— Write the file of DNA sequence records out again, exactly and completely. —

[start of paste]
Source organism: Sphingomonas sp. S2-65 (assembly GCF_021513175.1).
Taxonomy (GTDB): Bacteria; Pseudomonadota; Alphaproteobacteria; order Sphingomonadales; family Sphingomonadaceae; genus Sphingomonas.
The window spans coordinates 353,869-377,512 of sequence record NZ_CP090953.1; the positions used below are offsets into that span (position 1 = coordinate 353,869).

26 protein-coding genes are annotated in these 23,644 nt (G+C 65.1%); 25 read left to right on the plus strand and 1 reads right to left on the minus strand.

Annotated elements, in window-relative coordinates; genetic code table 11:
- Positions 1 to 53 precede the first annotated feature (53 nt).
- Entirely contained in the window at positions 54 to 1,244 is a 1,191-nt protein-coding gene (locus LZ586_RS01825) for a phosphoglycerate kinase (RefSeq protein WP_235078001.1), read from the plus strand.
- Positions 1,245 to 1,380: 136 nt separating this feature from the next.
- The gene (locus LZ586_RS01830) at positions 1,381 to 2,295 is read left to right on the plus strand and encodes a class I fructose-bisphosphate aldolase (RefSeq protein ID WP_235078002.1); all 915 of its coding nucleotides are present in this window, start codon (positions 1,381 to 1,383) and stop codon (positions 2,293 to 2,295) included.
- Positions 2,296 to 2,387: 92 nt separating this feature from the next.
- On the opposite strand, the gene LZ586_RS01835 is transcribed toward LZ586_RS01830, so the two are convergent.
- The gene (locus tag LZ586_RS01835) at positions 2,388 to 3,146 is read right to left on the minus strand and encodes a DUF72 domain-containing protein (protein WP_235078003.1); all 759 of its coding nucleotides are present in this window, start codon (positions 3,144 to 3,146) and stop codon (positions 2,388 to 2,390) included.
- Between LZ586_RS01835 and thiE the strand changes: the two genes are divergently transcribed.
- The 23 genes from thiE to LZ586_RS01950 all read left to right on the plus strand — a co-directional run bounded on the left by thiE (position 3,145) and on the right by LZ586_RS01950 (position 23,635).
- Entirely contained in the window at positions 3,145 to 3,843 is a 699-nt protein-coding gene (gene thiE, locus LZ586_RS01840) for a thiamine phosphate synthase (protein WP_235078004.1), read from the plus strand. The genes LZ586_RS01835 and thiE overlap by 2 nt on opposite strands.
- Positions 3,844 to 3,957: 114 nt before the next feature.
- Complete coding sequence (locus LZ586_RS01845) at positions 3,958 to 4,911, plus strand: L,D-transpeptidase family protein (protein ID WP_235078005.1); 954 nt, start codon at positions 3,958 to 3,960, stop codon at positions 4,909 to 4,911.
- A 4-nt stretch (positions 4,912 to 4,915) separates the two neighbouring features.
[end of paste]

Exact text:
Source organism: Sphingomonas sp. S2-65 (assembly GCF_021513175.1).
Taxonomy (GTDB): Bacteria; Pseudomonadota; Alphaproteobacteria; order Sphingomonadales; family Sphingomonadaceae; genus Sphingomonas.
The window spans coordinates 353,869-377,512 of sequence record NZ_CP090953.1; the positions used below are offsets into that span (position 1 = coordinate 353,869).

26 protein-coding genes are annotated in these 23,644 nt (G+C 65.1%); 25 read left to right on the plus strand and 1 reads right to left on the minus strand.

Annotated elements, in window-relative coordinates; genetic code table 11:
- Positions 1 to 53 precede the first annotated feature (53 nt).
- Entirely contained in the window at positions 54 to 1,244 is a 1,191-nt protein-coding gene (locus LZ586_RS01825) for a phosphoglycerate kinase (RefSeq protein WP_235078001.1), read from the plus strand.
- Positions 1,245 to 1,380: 136 nt separating this feature from the next.
- The gene (locus LZ586_RS01830) at positions 1,381 to 2,295 is read left to right on the plus strand and encodes a class I fructose-bisphosphate aldolase (RefSeq protein ID WP_235078002.1); all 915 of its coding nucleotides are present in this window, start codon (positions 1,381 to 1,383) and stop codon (positions 2,293 to 2,295) included.
- Positions 2,296 to 2,387: 92 nt separating this feature from the next.
- On the opposite strand, the gene LZ586_RS01835 is transcribed toward LZ586_RS01830, so the two are convergent.
- The gene (locus tag LZ586_RS01835) at positions 2,388 to 3,146 is read right to left on the minus strand and encodes a DUF72 domain-containing protein (protein WP_235078003.1); all 759 of its coding nucleotides are present in this window, start codon (positions 3,144 to 3,146) and stop codon (positions 2,388 to 2,390) included.
- Between LZ586_RS01835 and thiE the strand changes: the two genes are divergently transcribed.
- The 23 genes from thiE to LZ586_RS01950 all read left to right on the plus strand — a co-directional run bounded on the left by thiE (position 3,145) and on the right by LZ586_RS01950 (position 23,635).
- Entirely contained in the window at positions 3,145 to 3,843 is a 699-nt protein-coding gene (gene thiE, locus LZ586_RS01840) for a thiamine phosphate synthase (protein WP_235078004.1), read from the plus strand. The genes LZ586_RS01835 and thiE overlap by 2 nt on opposite strands.
- Positions 3,844 to 3,957: 114 nt before the next feature.
- Complete coding sequence (locus LZ586_RS01845) at positions 3,958 to 4,911, plus strand: L,D-transpeptidase family protein (protein ID WP_235078005.1); 954 nt, start codon at positions 3,958 to 3,960, stop codon at positions 4,909 to 4,911.
- A 4-nt stretch (positions 4,912 to 4,915) separates the two neighbouring features.